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Thursday, 18 August 1921


Senator EARLE (Tasmania.) ?. - I cannot support Senator Drake-Brock-mE.n, who has submitted a request for a very drastic reduction in the- British preferential duty.


Senator Drake-Brockman - The increase is drastic.

Senator- EARLE.- It is. It is useless to> quote1 prewar duties and the prices which, prevailed prior to the establishment of .the industry in Australia, because the- costs of manufacture have increased' by from 75 per cent, to- 100: per cent:


Senator DRAKE-BROCKMAN (WESTERN AUSTRALIA) -brockman.- But what about this year's contract's?'


Senator EARLE -.- It is possible to arrange contracts overseas, including dutyand freight, at prices lower than those ruling here; but that has nothing to do with our efforts to establish the industry in Australia-. I cannot understand1 the speeches delivered- by some Protectionists in this chamber. Many of them would be . all right if delivered by Senator Gardiner. I have heard Senators Guthrie, Lynch, and one or two others whipping themselves into a fury about increased duties, and protesting that the full amount of the ,duty is passed on as -an -extra charge to the consumer.


Senator Wilson - -"So it is, always.


Senator EARLE - It may be for a time; but the object of Protective duties is to secure the establishment of industries in Australia, and when they are established here we can control them. Honorable senators should recognise that if they destroy an Australian industry, those who use its products will have to depend on foreign manufactures for their supplies, and we have no control over foreign manufacturers. If 'honorablesenators destroy the Australian industry for the manufacture of steel rails, our State Governments, private contractors, and mine-owners will have to depend upon some foreign manufacturer, over whom we have no control, for the steel rails theyrequire. Our people can control the local manufacturer, and if they do not do so the fault is their own. If local manufacturers charge exorbitant prices, it is within the power of Parliament to control their prices. I want to see all these industries established in Australia. I am optimistic ' enough to believe that before very long the people of the Commonwealth will insist upon having the power - and so long as they had it they would never need to exercise it - to prevent the exploitation of the consumer by local manufacturers because of the advantage given to them by protection against importers.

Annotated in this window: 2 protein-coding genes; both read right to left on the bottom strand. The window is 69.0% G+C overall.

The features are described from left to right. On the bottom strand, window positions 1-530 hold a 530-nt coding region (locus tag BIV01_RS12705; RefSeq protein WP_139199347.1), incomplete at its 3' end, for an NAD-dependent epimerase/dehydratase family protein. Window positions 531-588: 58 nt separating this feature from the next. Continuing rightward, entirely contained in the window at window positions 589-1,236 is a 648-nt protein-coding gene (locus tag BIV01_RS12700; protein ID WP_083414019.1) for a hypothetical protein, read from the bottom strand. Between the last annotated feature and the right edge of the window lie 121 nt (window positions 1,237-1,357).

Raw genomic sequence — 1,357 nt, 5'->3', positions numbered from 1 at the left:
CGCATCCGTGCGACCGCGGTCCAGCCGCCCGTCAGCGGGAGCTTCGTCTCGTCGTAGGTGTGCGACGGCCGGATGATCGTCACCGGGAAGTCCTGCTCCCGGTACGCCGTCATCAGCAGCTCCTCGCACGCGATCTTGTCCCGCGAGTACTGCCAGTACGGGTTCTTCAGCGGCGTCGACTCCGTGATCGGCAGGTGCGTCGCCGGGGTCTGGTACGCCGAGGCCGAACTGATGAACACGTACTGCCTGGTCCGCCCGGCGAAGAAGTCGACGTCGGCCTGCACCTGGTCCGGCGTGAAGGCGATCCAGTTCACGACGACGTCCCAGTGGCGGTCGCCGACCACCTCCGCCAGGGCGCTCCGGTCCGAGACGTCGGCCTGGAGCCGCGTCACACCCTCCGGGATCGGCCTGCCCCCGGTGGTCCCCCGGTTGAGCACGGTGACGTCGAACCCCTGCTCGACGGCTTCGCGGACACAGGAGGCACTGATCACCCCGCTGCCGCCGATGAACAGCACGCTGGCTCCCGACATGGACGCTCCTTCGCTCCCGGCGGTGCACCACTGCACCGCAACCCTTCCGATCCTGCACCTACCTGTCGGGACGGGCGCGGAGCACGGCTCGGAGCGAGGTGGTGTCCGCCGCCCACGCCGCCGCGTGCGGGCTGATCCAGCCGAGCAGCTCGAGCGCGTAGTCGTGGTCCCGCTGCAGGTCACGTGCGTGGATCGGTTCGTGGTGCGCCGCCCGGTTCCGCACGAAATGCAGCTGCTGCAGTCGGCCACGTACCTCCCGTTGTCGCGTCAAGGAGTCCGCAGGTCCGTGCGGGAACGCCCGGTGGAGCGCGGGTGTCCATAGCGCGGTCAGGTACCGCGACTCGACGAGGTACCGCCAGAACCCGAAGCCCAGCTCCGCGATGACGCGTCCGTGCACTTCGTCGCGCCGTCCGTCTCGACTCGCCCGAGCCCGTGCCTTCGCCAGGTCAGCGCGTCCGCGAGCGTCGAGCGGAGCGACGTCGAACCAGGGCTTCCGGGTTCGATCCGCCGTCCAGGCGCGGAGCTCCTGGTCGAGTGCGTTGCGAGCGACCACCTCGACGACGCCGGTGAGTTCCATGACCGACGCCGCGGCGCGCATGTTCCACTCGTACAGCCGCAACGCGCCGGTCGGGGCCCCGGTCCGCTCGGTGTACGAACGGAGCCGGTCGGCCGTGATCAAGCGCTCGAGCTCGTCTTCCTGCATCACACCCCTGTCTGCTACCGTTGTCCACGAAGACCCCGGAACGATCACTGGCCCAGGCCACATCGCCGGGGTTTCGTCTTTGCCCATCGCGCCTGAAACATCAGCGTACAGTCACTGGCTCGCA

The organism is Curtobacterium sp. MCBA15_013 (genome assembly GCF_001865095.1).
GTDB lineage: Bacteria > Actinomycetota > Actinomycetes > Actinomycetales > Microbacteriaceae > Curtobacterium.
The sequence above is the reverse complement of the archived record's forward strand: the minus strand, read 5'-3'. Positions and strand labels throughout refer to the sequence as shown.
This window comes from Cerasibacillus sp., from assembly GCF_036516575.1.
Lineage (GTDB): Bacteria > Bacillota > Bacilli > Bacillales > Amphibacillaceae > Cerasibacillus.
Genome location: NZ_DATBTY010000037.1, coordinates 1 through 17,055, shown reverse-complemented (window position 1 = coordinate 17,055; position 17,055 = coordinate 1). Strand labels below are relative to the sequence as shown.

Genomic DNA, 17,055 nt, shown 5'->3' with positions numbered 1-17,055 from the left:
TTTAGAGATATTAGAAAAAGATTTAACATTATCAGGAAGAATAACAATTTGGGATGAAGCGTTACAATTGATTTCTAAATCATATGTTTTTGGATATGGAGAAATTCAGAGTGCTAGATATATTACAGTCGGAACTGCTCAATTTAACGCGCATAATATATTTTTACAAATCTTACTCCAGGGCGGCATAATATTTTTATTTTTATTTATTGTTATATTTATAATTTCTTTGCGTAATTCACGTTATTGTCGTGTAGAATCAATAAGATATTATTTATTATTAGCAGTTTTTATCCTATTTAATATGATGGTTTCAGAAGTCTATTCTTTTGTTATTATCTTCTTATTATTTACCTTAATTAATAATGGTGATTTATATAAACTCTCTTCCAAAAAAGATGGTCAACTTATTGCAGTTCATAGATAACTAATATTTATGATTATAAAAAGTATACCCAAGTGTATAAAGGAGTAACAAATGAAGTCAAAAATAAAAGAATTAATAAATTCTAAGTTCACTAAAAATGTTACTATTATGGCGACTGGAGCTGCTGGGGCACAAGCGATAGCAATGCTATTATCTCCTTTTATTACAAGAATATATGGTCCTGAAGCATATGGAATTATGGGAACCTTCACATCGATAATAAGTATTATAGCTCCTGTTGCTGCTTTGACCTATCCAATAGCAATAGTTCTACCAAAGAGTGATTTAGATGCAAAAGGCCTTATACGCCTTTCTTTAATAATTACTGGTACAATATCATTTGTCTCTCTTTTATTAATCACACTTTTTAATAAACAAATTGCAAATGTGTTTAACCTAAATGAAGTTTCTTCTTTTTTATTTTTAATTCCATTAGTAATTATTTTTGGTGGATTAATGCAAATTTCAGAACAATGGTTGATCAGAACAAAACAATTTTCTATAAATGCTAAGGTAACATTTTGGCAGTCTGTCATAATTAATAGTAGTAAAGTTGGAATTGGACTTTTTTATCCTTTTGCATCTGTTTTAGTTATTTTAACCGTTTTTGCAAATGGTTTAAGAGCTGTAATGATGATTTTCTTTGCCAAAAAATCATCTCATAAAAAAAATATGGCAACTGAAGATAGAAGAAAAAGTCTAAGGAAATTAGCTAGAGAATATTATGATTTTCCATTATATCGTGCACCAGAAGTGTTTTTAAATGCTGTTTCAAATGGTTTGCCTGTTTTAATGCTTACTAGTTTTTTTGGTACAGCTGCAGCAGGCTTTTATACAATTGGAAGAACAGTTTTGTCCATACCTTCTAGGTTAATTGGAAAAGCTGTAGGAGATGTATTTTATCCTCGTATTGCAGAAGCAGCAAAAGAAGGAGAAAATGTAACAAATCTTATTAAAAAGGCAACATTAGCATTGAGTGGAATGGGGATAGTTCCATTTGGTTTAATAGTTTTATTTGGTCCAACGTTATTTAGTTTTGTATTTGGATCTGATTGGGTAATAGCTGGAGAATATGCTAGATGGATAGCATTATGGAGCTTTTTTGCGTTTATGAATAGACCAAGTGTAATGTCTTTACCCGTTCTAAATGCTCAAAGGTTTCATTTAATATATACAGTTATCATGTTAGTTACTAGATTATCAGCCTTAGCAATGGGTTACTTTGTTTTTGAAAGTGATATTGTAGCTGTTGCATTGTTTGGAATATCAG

Senator THOMAS (NEW SOUTH WALES) - Has not every State Parliament that power? :Senator EARLE. - Yes; 'but the honorable senator overlooks the fact that, in some matters, it would be difficult for the State Governments to exercise the power. The manufacture of steel rails, for instance, is confined to New South Wales, and 'Governments of other States would probably find it very difficult to control prices charged by a New South Wales company. I am assured by a Customs officer that the Broken Hill Proprietary Company is prepared to .manufacture the lighter steel rails.


Senator Duncan - They turned out 55,000 tons of them last year.


Senator EARLE - - The honorable senator is referring to the total output. I -am speaking of rails under 50 lbs. in weight. I am1 most concerned about rails of 25 lbs. weight. ' They are generally used, though some mining propositions use 1'2-lb. rails. The 25-ib. rail is very much used for mining and timber-getting. If the company has the machinery installed, and is in 'a position to undertake the manufacture df these light rails, I am prepared to ask the users of the rails, for the present, to make some sacrifices in order to build up the industry. I have no hope that these steel rails will be manufactured m Tasmania', but I contend that if the New, South Wales works are closed up, Tasmania will have to depend -upon some one in Great Britain, America, or somewhere else, to manufacture the rails she requires. I do not desire to see Tasmania or Australia placed in such a position. I am prepared to ask the people of my own 'State to pay a little more if necessary at the present time for the steel rails they require in order that this Australian industry may be maintained, in the full hope that the time will come when these rails will be manufactured in plenty in Australia, and at a reasonable price.







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